15. added 2016-12-08
    On the Very Idea of Genetic Justice.Michele Loi - 2012 - Cambridge Quarterly of Healthcare Ethics 21 (1):64-77.
  16. added 2016-12-08
    Licensing Parents: Family, State, and Child Maltreatment.Michael McFall & Laurence Thomas - 2009 - Lexington Books.
    This book examines the negative power that child maltreatment has on individuals and society ethically and politically, while analyzing the positive power that parental love and healthy families have. To address how best to confront the problem of child maltreatment, it examines several policy options, ultimately defending a policy of licensing parents, while carefully examining the tension between child and adult rights and duties.
  17. added 2016-12-08
    Prioritarianism for Variable Populations.Campbell Brown - 2007 - Philosophical Studies 134 (3):325-361.
    Philosophical discussions of prioritarianism, the view that we ought to give priority to those who are worse off, have hitherto been almost exclusively focused on cases involving a fixed population. The aim of this paper is to extend the discussion of prioritarianism to encompass also variable populations. I argue that prioritarianism, in its simplest formulation, is not tenable in this area. However, I also propose several revised formulations that, so I argue, show more promise.
  18. added 2016-12-08
    Intertemporal Distributive Judgement.Iwao Hirose - 2005 - Ethical Theory and Moral Practice 8 (4):371-386.
    This paper considers the simple two-person two-period case of distributive judgement, and argues (a) that sensible intertemporal distributive principle should consider both the distribution of people's life time well-being and the distribution of people's well-being at each period and (b) that, if (a) is correct, Egalitarianism is more acceptable than Prioritarianism since the latter must choose either one.
  19. added 2016-10-26
    Justice, Claims and Prioritarianism: Room for Desert?Matthew Adler - manuscript
    Does individual desert matter for distributive justice? Is it relevant, for purposes of justice, that the pattern of distribution of justice’s “currency” (be it well-being, resources, preference-satisfaction, capabilities, or something else) is aligned in one or another way with the pattern of individual desert? -/- This paper examines the nexus between desert and distributive justice through the lens of individual claims. The concept of claims (specifically “claims across outcomes”) is a fruitful way to flesh out the content of distributive justice (...)
  20. added 2016-09-30
    Fair Innings and Time-Relative Claims.Ben Davies - 2016 - Bioethics 30 (6):462-468.
    Greg Bognar has recently offered a prioritarian justification for ‘fair innings’ distributive principles that would ration access to healthcare on the basis of patients' age. In this article, I agree that Bognar's principle is among the strongest arguments for age-based rationing. However, I argue that this position is incomplete because of the possibility of ‘time-relative' egalitarian principles that could complement the kind of lifetime egalitarianism that Bognar adopts. After outlining Bognar's position, and explaining the attraction of time-relative egalitarianism, I suggest (...)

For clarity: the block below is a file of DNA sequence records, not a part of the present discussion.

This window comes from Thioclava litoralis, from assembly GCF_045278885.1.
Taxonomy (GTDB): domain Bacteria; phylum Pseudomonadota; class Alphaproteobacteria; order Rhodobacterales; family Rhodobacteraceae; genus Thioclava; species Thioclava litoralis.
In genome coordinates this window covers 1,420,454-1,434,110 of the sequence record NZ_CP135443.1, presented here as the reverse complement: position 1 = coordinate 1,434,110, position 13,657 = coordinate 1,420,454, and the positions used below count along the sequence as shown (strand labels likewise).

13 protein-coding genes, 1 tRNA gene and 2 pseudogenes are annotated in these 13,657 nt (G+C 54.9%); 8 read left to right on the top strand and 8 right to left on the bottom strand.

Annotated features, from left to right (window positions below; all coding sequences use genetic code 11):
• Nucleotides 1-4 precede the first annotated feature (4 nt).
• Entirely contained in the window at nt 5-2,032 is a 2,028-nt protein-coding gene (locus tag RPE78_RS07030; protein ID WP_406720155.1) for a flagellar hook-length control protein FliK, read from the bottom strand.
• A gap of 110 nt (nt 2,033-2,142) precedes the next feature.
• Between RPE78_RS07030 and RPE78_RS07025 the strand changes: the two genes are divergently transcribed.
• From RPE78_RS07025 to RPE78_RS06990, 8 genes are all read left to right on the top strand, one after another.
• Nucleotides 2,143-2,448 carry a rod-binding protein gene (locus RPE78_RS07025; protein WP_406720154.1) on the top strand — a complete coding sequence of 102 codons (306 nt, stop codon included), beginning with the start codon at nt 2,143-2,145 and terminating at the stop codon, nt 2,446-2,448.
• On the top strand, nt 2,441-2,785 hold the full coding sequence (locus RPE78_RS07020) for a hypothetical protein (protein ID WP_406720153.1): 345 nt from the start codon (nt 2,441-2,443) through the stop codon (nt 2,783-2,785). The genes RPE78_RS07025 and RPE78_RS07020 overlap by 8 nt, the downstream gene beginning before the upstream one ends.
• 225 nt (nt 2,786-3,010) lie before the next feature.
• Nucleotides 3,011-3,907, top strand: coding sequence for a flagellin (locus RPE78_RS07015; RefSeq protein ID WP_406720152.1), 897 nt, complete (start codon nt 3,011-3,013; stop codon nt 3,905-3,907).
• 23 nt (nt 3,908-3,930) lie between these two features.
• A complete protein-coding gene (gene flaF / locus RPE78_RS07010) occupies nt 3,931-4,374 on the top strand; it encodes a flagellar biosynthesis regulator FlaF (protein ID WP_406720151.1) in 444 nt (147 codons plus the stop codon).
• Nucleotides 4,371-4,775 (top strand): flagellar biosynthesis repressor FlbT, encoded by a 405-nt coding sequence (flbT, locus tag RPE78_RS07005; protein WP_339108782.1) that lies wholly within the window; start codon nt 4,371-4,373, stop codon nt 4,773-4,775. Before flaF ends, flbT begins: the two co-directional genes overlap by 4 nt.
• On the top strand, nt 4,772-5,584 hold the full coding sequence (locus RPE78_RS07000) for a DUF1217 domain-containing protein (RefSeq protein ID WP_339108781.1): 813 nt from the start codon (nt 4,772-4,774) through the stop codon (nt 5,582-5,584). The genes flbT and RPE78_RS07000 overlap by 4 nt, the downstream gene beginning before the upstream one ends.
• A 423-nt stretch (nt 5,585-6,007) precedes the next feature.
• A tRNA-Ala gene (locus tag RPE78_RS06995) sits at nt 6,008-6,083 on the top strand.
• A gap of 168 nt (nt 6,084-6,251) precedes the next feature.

21. added 2016-09-21
    The Priority View.David McCarthy - 2017 - Economics and Philosophy 33 (2):215–57.
    According to the priority view, or prioritarianism, it matters more to benefit people the worse off they are. But how exactly should the priority view be defined? This article argues for a highly general characterization which essentially involves risk, but makes no use of evaluative measurements or the expected utility axioms. A representation theorem is provided, and when further assumptions are added, common accounts of the priority view are recovered. A defense of the key idea behind the priority view, the (...)
  22. added 2016-08-24
    A Silenced Cry: Should Stillbirth Be Given Greater Priority on the Global Health Agenda?Z. U. Qureshi - 2015 - British Medical Journal 351 (h4620).
  23. added 2016-04-20
    Impartiality, Priority, and Justice: The Veil of Ignorance Reconsidered.Michael Moehler - 2016 - Journal of Social Philosophy 47 (3):350-367.
    In this article, I defend the veil of ignorance against the objection that the device is inadequate for deriving demands of justice, because the veil of ignorance purportedly enforces a stronger form of impartiality than Kant’s categorical imperative and, primarily as a consequence, it generally leads to non-prioritarian conclusions. I show that the moral ideal of impartiality that is expressed by the veil of ignorance is not essentially different from Kant’s notion of impartiality and that it does not generally lead (...)
  24. added 2015-11-02
    Priority or Equality for Possible People?Alex Voorhoeve & Marc Fleurbaey - 2016 - Ethics 126 (4):929-954.
    Suppose that you must make choices that may influence the well-being and the identities of the people who will exist, though not the number of people who will exist. How ought you to choose? This paper answers this question. It argues that the currency of distributive ethics in such cases is a combination of an individual’s final well-being and her expected well-being conditional on her existence. It also argues that this currency should be distributed in an egalitarian, rather than a (...)